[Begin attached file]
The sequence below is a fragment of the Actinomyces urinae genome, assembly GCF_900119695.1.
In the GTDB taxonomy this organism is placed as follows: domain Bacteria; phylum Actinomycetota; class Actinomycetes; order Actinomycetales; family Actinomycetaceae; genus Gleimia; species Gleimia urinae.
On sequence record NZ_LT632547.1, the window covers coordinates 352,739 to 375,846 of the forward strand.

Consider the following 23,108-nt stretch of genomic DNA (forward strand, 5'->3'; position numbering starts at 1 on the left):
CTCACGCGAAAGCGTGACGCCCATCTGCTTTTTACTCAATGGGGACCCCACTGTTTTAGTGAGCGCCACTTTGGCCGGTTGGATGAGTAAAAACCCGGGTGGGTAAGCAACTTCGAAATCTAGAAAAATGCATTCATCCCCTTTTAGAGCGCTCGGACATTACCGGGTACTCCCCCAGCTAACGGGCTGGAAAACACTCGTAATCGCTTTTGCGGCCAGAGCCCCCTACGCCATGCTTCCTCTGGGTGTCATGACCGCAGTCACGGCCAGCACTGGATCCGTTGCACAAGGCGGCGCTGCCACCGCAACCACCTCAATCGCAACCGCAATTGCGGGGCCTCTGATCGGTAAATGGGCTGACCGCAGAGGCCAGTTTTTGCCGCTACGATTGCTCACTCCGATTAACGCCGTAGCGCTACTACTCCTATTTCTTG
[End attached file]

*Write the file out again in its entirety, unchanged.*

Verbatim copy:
The sequence below is a fragment of the Actinomyces urinae genome, assembly GCF_900119695.1.
In the GTDB taxonomy this organism is placed as follows: domain Bacteria; phylum Actinomycetota; class Actinomycetes; order Actinomycetales; family Actinomycetaceae; genus Gleimia; species Gleimia urinae.
On sequence record NZ_LT632547.1, the window covers coordinates 352,739 to 375,846 of the forward strand.

Consider the following 23,108-nt stretch of genomic DNA (forward strand, 5'->3'; position numbering starts at 1 on the left):
CTCACGCGAAAGCGTGACGCCCATCTGCTTTTTACTCAATGGGGACCCCACTGTTTTAGTGAGCGCCACTTTGGCCGGTTGGATGAGTAAAAACCCGGGTGGGTAAGCAACTTCGAAATCTAGAAAAATGCATTCATCCCCTTTTAGAGCGCTCGGACATTACCGGGTACTCCCCCAGCTAACGGGCTGGAAAACACTCGTAATCGCTTTTGCGGCCAGAGCCCCCTACGCCATGCTTCCTCTGGGTGTCATGACCGCAGTCACGGCCAGCACTGGATCCGTTGCACAAGGCGGCGCTGCCACCGCAACCACCTCAATCGCAACCGCAATTGCGGGGCCTCTGATCGGTAAATGGGCTGACCGCAGAGGCCAGTTTTTGCCGCTACGATTGCTCACTCCGATTAACGCCGTAGCGCTACTACTCCTATTTCTTG